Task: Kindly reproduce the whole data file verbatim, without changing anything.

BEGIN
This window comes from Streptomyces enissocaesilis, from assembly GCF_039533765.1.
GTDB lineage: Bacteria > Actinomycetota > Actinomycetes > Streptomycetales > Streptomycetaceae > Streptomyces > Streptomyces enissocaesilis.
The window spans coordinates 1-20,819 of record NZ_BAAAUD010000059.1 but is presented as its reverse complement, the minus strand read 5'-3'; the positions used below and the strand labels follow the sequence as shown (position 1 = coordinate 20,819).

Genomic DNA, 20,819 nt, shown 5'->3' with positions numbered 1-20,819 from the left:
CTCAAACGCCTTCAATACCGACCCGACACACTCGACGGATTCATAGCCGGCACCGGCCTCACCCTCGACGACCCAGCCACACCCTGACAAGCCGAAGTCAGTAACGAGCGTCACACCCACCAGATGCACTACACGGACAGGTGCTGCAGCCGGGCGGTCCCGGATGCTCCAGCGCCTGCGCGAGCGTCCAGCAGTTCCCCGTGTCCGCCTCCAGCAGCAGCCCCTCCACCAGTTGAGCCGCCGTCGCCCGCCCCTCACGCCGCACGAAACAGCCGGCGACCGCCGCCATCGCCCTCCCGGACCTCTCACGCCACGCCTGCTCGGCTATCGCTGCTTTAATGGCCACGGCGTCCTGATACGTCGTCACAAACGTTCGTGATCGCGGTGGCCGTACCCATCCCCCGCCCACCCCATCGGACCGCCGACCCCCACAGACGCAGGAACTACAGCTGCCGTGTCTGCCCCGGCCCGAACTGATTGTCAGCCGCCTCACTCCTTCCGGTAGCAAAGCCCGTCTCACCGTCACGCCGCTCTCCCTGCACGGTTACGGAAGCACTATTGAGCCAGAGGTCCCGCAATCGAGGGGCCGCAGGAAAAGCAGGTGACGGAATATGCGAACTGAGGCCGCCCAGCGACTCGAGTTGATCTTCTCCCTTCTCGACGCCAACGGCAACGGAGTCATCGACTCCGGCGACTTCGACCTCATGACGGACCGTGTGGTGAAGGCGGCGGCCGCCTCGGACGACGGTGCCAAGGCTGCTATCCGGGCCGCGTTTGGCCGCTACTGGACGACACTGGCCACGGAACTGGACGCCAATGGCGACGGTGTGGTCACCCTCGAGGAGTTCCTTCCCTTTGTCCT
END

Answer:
This window comes from Streptomyces enissocaesilis, from assembly GCF_039533765.1.
GTDB lineage: Bacteria > Actinomycetota > Actinomycetes > Streptomycetales > Streptomycetaceae > Streptomyces > Streptomyces enissocaesilis.
The window spans coordinates 1-20,819 of record NZ_BAAAUD010000059.1 but is presented as its reverse complement, the minus strand read 5'-3'; the positions used below and the strand labels follow the sequence as shown (position 1 = coordinate 20,819).

Genomic DNA, 20,819 nt, shown 5'->3' with positions numbered 1-20,819 from the left:
CTCAAACGCCTTCAATACCGACCCGACACACTCGACGGATTCATAGCCGGCACCGGCCTCACCCTCGACGACCCAGCCACACCCTGACAAGCCGAAGTCAGTAACGAGCGTCACACCCACCAGATGCACTACACGGACAGGTGCTGCAGCCGGGCGGTCCCGGATGCTCCAGCGCCTGCGCGAGCGTCCAGCAGTTCCCCGTGTCCGCCTCCAGCAGCAGCCCCTCCACCAGTTGAGCCGCCGTCGCCCGCCCCTCACGCCGCACGAAACAGCCGGCGACCGCCGCCATCGCCCTCCCGGACCTCTCACGCCACGCCTGCTCGGCTATCGCTGCTTTAATGGCCACGGCGTCCTGATACGTCGTCACAAACGTTCGTGATCGCGGTGGCCGTACCCATCCCCCGCCCACCCCATCGGACCGCCGACCCCCACAGACGCAGGAACTACAGCTGCCGTGTCTGCCCCGGCCCGAACTGATTGTCAGCCGCCTCACTCCTTCCGGTAGCAAAGCCCGTCTCACCGTCACGCCGCTCTCCCTGCACGGTTACGGAAGCACTATTGAGCCAGAGGTCCCGCAATCGAGGGGCCGCAGGAAAAGCAGGTGACGGAATATGCGAACTGAGGCCGCCCAGCGACTCGAGTTGATCTTCTCCCTTCTCGACGCCAACGGCAACGGAGTCATCGACTCCGGCGACTTCGACCTCATGACGGACCGTGTGGTGAAGGCGGCGGCCGCCTCGGACGACGGTGCCAAGGCTGCTATCCGGGCCGCGTTTGGCCGCTACTGGACGACACTGGCCACGGAACTGGACGCCAATGGCGACGGTGTGGTCACCCTCGAGGAGTTCCTTCCCTTTGTCCT